Dexter is being SUPER cute these days.
He is a curious little boy so any time we go some place with lots of stuff happening he's all over it. When we arrived at the market we quickly met up with a selection of his aunties. He was being very emphatic while auntie Fella handled him.
It is so convenient to have friends who love baby D and are good with kids. Frees me up so Sable and I can hit the waffle truck.
We saw all these people get whipped cream and sauces drizzled on theirs.
But we opted for plain. Well, you can get them in in vanilla or maple. But we decided not to get the toppings and just try the waffles au natural.
Hands down. The most delicious waffle I have ever consumed.
Elize had ridden the Raleigh up to the market from Riverdale. Now, Riverdale is an idyllic neighbourhood in the valley. It's just gorgeous down there. But in order to get anywhere there is no way out but up. Hills. Everywhere.
Elize is going to be very strong by the end of this summer.
Dexter being charming to his auntie.
This is sort of a Dexter love fest. The light was good and he was just being so very expressive. I couldn't help myself.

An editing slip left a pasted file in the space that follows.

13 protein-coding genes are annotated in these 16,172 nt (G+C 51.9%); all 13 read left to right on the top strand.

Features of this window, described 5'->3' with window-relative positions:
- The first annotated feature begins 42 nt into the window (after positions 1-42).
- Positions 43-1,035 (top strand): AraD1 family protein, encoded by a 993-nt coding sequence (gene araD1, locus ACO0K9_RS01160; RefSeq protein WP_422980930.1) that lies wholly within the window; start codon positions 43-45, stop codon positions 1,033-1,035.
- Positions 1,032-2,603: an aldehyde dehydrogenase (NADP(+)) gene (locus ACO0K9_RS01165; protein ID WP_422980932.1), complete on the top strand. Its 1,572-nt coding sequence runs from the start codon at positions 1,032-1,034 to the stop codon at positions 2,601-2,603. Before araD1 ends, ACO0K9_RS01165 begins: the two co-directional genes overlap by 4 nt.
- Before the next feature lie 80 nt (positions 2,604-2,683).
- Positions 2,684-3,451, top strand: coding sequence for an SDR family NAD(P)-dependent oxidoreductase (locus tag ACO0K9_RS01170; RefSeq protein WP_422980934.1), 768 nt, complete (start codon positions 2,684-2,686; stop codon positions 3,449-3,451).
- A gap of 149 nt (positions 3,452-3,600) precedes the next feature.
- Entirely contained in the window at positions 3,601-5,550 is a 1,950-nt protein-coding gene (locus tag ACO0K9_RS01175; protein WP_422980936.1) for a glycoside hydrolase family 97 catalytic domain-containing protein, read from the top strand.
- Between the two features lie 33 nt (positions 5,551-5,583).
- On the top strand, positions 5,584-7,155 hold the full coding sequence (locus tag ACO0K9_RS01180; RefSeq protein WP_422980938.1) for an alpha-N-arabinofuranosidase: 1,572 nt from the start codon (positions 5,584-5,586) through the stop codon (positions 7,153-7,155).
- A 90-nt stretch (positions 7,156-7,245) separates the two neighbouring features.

I think this picture is very presidential. It's like he's looking off into the distance, imagining a greater future for us all.
And then there is goofy D.
After the market scene we walked over to Louise McKinney Park to get a spot on the lawn and enjoy some jazz in the park, one of the many offerings available during Edmonton's International Jazz Festival.
I highly recommend people take in a show here or there. Live music is the best and there are so many venues and varieties of jazz to experience.
We spread out a picnic blanket and the sandals came off. These are Lisa's.
And here is Lisa. I always wanted curly hair when I was young... now I have learned to just work with what the universe has bestowed upon me.
Grass is great for Dexter. Crawling!
Later on my friend Adam came to interview me for the Unknown Studio. The topic was being a working mom who operates from home and what role social media plays in how I communicate and connect with others.
Dexter kept stealing Adam's shades, so we helped out with trying to keep them on baby's face.
After a while my precocious little dude was trying to reciprocate the interview. This time Adam was supposed to answer questions about diaper preferences or something like that.
It was an ideal start to summer vacation. Be warned. You will likely be bombarded with weekly posts about the market. What can I say? I love the market!